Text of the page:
Wednesday, November 03, 2004

The Marvel of the Superhero

I collected Marvel Comic Cards in 1990 and 1991. It's a trademark of mine. I'm quite proud of my two binders full of X-Men, the Fantastic Four, and, of course, Spiderman. There are only nine cards per vinyl page to ensure easy access to the back of each card--the best part. It was here that I learned that Quicksilver's strength is in his stamina, that Rogue's durability is one of the highest in the Marvel world, and that Phoenix is actually the daughter of Marvel Girl and Cyclops that has traveled back in time to save the universe.

Marvel comics alone has spawned some of the biggest blockbusters in the past couple of years: Spiderman and its sequel, Daredevil, The Hulk, and the X-Men movies. Why am I so fascinated with Daredevil's ability to taste something and list every ingredient? Why will I pay $7 to see a man dress up like a flying rodent? Why do I envy a masked fame? A fame of anonymity?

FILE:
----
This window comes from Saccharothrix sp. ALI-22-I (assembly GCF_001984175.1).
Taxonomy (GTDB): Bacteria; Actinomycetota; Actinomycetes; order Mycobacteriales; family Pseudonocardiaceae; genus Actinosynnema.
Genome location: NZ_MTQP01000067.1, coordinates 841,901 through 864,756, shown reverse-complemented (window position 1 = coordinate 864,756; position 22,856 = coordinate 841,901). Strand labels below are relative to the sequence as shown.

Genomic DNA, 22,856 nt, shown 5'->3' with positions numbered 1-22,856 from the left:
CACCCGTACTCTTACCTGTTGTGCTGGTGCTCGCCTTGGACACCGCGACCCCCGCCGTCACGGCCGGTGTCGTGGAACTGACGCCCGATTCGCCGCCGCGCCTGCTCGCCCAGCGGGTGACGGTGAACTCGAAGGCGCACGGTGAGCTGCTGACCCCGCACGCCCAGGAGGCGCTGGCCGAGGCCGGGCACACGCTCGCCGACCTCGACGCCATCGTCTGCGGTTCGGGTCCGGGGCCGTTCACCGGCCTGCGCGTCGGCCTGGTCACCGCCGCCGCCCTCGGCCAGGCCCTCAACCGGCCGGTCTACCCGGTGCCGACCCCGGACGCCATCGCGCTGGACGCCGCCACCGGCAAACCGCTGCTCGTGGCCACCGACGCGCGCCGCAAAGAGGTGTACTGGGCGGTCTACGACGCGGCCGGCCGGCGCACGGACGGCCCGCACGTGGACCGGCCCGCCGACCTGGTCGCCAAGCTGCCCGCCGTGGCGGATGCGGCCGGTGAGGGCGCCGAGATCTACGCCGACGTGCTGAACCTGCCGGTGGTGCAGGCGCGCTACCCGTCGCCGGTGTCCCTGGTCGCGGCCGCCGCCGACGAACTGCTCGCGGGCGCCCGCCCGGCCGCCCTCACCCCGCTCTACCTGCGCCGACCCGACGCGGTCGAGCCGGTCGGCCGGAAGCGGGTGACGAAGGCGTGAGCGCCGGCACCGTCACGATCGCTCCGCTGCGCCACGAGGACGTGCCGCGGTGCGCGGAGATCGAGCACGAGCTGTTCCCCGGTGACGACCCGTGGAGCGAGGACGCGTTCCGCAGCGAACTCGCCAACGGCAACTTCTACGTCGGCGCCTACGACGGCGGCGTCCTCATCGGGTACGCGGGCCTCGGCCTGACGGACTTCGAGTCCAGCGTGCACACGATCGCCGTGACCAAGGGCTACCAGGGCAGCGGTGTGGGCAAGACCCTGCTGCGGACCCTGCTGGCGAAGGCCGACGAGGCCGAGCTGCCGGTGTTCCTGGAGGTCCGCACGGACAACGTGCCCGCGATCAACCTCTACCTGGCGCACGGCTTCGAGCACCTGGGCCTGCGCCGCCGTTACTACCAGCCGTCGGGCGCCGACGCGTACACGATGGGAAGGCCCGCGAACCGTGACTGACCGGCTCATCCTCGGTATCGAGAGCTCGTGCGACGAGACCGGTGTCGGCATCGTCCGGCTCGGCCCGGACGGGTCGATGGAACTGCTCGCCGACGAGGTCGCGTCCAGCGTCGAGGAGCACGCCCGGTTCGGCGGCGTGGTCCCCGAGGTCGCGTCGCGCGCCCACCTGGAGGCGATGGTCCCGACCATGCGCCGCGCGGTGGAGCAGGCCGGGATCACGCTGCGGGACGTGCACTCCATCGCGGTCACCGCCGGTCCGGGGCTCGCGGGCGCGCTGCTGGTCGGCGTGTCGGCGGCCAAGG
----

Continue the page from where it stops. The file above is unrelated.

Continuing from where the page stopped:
Today I wanted to be Rogue. I wanted to remove my gloves and place my hands on the person next to me--to have their life for a day (minus the killing-them-in-the-process). I wanted to be able to play the Liszt Concerto in E-flat Major like Andrew did in masterclass. I wanted to be able to smile at a boy like Anna did in the hall. I wanted to be my fifteen-year-old student on their way home in their mom's SUV. I wanted to be anyone but me for just a minute or two.

Can they can do what I cannot? Does Rogue have it better than I?

I am not a superhero. I am me. And for today, that has to be okay.

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